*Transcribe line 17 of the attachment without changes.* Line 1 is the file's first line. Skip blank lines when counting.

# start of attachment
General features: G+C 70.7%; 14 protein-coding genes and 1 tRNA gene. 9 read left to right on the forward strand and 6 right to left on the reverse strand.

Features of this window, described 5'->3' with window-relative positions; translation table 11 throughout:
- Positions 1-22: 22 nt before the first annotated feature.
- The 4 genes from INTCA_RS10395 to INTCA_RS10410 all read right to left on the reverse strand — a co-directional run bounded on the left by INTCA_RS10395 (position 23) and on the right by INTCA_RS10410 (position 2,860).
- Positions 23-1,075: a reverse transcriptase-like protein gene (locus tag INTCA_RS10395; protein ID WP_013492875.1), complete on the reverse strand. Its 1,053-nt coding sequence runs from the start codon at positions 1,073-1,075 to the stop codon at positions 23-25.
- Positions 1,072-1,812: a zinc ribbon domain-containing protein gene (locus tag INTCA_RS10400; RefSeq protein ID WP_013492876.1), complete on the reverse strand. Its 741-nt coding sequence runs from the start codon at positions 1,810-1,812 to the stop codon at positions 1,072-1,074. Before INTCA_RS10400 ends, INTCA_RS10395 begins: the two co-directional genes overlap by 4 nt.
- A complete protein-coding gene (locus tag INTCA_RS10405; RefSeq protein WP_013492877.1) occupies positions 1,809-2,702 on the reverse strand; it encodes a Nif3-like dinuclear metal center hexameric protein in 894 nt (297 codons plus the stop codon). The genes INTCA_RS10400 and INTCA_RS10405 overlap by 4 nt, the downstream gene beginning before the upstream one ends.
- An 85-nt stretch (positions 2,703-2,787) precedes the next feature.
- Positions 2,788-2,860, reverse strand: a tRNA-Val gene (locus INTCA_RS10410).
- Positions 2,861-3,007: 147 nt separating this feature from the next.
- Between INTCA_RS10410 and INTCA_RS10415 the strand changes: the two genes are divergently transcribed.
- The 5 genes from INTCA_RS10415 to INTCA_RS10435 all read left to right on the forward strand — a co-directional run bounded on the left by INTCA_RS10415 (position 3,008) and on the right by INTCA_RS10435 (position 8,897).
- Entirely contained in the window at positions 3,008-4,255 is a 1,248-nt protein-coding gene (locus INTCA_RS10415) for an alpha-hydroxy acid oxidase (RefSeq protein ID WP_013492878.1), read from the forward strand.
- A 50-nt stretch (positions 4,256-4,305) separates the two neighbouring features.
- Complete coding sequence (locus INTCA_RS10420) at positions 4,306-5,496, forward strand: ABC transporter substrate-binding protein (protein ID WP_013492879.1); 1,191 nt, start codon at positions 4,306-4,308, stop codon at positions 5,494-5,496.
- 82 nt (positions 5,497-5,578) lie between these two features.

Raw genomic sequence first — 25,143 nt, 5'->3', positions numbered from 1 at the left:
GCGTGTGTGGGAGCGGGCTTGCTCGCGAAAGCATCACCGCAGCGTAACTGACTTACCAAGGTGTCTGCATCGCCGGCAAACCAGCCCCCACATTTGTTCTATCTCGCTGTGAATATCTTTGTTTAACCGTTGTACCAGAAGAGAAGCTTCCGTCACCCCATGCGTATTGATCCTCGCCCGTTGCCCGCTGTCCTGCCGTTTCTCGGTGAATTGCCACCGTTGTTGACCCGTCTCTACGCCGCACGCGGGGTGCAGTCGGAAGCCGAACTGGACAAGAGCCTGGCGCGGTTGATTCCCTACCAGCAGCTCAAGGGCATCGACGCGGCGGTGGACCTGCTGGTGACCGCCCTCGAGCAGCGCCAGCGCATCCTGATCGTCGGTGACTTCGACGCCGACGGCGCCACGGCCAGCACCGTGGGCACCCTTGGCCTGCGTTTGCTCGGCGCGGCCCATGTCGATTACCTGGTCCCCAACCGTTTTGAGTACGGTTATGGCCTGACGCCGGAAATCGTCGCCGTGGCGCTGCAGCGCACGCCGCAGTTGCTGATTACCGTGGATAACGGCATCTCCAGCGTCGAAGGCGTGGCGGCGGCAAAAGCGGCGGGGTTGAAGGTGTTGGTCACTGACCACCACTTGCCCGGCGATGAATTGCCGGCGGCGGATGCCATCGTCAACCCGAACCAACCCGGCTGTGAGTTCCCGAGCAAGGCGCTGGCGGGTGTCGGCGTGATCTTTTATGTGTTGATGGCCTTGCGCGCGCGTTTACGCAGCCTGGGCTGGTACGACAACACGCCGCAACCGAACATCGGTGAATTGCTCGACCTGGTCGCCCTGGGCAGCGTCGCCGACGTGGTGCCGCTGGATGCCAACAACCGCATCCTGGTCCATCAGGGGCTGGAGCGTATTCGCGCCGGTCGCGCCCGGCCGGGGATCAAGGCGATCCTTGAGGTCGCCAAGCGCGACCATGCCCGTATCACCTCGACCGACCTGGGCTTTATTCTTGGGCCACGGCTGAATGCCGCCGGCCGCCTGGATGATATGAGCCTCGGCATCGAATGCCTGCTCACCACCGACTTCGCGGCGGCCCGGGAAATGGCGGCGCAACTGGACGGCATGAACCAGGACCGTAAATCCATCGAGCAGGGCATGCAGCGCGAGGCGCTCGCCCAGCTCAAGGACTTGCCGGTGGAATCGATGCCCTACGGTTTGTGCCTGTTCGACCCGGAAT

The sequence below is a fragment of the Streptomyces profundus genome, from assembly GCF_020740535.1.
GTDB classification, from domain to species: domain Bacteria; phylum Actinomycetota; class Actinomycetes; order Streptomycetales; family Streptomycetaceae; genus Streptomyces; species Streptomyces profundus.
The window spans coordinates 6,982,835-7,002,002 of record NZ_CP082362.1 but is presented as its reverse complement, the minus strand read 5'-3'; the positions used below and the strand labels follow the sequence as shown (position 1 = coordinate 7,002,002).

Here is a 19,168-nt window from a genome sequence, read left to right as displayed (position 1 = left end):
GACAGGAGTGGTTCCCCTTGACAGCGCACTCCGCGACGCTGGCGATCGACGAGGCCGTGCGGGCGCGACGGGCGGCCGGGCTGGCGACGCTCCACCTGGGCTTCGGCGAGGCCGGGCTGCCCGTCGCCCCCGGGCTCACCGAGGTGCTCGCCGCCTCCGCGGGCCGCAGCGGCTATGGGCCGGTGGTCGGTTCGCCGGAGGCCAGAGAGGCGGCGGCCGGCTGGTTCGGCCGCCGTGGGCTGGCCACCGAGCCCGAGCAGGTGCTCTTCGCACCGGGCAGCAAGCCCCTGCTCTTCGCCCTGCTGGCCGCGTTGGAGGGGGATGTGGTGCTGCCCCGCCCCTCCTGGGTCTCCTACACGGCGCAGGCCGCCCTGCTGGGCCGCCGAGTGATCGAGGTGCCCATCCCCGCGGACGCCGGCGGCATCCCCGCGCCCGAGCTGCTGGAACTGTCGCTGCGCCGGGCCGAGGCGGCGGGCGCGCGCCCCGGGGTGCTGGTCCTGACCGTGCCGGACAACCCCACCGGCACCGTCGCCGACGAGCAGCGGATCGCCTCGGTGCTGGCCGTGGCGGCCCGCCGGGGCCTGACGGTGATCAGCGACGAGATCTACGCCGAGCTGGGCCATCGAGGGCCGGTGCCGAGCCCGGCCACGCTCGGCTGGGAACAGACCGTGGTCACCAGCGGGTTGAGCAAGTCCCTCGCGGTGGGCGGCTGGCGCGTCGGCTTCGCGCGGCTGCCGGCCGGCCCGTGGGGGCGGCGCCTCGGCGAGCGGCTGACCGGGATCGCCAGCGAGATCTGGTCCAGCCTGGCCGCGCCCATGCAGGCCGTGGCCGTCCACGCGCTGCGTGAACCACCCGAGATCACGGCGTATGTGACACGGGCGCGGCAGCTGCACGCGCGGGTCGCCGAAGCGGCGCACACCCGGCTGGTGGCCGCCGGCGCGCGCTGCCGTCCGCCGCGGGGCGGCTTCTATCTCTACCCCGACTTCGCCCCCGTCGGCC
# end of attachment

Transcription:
Raw genomic sequence first — 25,143 nt, 5'->3', positions numbered from 1 at the left: